Active Directory (AD) is Microsoft’s on-premises solution for managing network access, including user logins, profiles, hierarchies, and devices. It’s been an industry standard for over twenty years. Most organizations currently using Microsoft Office are also using Active Directory.
Azure – the company’s SaaS product for building and managing Microsoft solutions in the cloud – was released in 2010, with Azure AD being the cloud counterpart to Active Directory. Since then, IT peeps have been wondering if Azure AD will eventually render the OG AD obsolete.
Is Azure AD an exact cloud replica of Microsoft Active Directory? Or is it something different altogether? Let’s take a look at both solutions and see if Azure AD is actually capable of replacing the on-premise version.
Active Directory (AD) vs. Azure AD
As the name implies, Active Directory is an on-premise database directory that acts as a detailed catalog of every computer, printer, laptop, server, application, group, and user linked to an organization’s network. Using a domain controller, Kerberos, NTLM, and LDAP, Active Directory monitors and authenticates sign-ins and access levels for all employees.
Azure AD is a cloud version of Microsoft AD used to authenticate logins for cloud applications and allows for single-sign-on access to other commonly used SaaS apps such as Slack and Salesforce. However, Azure AD is not a domain controller. Therefore, it does not have the full capability of the original Active Directory. Servers cannot be added to Azure AD. There is no group policy function with Azure AD. No support is available for Kerberos, LDAP, or NTLM. You can synchronize your current on-premise AD to Azure AD, but there isn’t a migration path from one to the other.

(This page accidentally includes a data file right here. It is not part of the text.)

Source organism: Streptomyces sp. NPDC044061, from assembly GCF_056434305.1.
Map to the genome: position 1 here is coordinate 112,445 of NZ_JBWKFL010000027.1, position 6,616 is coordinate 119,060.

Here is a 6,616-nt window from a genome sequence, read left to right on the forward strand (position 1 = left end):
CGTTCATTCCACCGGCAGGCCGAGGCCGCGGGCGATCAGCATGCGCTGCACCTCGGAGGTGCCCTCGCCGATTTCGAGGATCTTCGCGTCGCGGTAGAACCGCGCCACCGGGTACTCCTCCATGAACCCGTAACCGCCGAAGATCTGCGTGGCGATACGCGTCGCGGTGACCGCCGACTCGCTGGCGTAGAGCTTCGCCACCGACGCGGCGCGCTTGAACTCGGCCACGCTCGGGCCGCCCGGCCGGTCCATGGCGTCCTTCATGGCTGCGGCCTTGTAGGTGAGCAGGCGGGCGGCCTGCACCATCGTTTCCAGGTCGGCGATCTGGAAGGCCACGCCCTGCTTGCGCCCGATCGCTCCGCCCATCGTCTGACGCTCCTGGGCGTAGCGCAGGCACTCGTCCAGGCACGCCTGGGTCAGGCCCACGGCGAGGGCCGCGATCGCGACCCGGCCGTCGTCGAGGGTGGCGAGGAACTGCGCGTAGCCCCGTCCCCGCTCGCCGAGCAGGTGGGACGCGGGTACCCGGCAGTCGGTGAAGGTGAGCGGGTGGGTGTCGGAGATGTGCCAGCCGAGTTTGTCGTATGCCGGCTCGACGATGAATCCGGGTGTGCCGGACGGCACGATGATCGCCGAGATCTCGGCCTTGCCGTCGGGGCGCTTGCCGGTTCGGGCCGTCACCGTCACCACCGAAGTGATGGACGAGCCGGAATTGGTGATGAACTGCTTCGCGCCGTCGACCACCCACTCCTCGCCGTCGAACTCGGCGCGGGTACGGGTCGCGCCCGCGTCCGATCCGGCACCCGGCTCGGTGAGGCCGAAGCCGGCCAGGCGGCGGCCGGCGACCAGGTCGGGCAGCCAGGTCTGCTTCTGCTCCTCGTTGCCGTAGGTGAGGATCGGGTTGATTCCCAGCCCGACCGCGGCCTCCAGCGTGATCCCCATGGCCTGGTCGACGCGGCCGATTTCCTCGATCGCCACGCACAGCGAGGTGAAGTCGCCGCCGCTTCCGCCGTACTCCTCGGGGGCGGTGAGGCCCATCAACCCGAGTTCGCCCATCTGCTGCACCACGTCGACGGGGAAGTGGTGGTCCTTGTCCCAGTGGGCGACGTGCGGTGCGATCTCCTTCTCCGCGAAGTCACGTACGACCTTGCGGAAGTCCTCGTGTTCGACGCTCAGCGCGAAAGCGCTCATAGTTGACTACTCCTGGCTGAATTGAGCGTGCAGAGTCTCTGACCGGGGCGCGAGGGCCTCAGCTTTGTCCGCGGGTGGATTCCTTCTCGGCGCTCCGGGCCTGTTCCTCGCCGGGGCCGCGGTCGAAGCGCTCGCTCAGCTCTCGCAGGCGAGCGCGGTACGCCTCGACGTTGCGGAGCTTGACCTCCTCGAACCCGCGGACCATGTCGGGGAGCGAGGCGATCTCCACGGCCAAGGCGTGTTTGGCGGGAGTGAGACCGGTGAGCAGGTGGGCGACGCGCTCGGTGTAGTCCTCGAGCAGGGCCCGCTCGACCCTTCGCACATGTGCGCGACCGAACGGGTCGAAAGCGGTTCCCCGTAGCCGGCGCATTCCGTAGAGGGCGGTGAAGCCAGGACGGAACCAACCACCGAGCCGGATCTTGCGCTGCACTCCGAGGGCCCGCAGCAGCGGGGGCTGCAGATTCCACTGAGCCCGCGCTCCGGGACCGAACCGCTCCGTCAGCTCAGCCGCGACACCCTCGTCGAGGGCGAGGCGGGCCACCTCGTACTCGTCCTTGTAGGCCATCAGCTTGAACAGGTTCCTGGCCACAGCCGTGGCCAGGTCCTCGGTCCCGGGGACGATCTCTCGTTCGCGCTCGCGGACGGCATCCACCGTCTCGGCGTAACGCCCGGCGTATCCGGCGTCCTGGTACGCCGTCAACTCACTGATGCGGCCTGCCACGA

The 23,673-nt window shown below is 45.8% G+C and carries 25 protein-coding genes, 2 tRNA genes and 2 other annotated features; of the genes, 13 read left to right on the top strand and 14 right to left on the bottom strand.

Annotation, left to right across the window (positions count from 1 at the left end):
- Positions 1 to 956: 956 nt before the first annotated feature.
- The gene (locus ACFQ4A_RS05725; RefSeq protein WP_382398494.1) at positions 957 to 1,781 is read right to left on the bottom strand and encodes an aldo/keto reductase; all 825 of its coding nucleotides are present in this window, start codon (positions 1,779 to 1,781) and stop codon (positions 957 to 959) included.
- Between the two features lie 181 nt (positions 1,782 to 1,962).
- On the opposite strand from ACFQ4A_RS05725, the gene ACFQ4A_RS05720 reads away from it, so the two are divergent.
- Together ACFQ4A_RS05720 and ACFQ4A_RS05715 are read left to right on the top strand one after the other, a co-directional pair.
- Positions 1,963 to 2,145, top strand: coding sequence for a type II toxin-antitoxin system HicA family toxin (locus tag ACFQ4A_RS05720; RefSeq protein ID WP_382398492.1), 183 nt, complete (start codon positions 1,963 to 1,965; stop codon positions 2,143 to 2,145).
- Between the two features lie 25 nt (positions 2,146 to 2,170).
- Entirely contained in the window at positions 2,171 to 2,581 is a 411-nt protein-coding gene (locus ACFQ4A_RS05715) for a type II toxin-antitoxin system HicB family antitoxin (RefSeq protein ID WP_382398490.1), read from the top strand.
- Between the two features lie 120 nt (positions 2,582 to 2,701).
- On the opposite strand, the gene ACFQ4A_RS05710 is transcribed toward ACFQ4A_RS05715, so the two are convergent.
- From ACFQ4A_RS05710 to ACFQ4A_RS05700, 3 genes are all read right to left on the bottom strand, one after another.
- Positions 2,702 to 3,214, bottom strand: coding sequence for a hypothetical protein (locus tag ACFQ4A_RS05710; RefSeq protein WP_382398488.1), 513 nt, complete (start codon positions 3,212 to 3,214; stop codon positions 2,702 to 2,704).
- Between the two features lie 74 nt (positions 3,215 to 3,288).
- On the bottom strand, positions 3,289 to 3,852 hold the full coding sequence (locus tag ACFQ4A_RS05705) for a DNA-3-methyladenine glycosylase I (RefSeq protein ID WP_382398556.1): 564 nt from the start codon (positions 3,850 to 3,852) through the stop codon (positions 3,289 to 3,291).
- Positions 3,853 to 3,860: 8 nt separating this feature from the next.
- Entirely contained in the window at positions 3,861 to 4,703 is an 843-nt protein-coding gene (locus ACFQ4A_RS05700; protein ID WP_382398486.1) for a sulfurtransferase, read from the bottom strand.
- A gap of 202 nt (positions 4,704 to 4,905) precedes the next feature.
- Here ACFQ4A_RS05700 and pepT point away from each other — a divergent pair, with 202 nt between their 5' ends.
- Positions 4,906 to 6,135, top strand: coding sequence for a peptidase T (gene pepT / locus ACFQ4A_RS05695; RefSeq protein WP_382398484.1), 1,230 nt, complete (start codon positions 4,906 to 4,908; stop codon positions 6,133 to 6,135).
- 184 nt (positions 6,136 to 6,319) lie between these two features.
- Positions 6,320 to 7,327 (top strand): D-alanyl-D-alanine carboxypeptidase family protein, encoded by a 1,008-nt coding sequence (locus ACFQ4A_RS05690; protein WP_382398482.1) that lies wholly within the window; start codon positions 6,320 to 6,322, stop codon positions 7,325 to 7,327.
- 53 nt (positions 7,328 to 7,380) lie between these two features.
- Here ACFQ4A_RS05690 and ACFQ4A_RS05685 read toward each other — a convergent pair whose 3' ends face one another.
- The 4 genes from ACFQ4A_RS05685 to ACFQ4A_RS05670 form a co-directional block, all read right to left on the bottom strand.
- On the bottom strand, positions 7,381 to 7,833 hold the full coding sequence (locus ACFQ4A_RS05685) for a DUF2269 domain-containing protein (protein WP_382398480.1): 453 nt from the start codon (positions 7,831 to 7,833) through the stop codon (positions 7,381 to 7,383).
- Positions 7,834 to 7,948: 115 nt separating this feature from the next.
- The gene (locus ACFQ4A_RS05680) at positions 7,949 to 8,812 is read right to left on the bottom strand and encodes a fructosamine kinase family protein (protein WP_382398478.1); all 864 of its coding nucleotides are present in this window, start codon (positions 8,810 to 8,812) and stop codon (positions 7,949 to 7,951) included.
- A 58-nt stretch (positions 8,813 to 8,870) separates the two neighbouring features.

Azure AD can work in tandem with Microsoft AD to manage access to SaaS and other cloud applications, but it cannot handle your on-premise operations. The exception to this would be if your business is utilizing cloud-based applications exclusively and has no real on-premises operations (i.e., the entire workforce is remote.) Then you could get away with just using Azure AD.
So, can Azure AD fully replace the on-premise version?
The short answer is no. Not yet anyway. Azure AD is not actually a cloud replica of the original.
Replace is the key here – it is possible to replace on-premises AD with Azure AD as long as you don’t have legacy applications that require a local domain controller. It’s also possible to replace some Group Policy functionality with Microsoft InTune. In many cases, when a company goes through a divestment (splitting into multiple, separate companies), the new environments can be Azure AD only as they can setup as greenfield and don’t need to bring forward the on-premise infrastructure. There are also scenarios where it’s desirable to move away from on-premise infrastructure and Microsoft 365 and Azure AD allow you to do that.
Until you can go 100% cloud, your best bet is to use the two solutions together to handle access-management for both cloud and on-premise applications.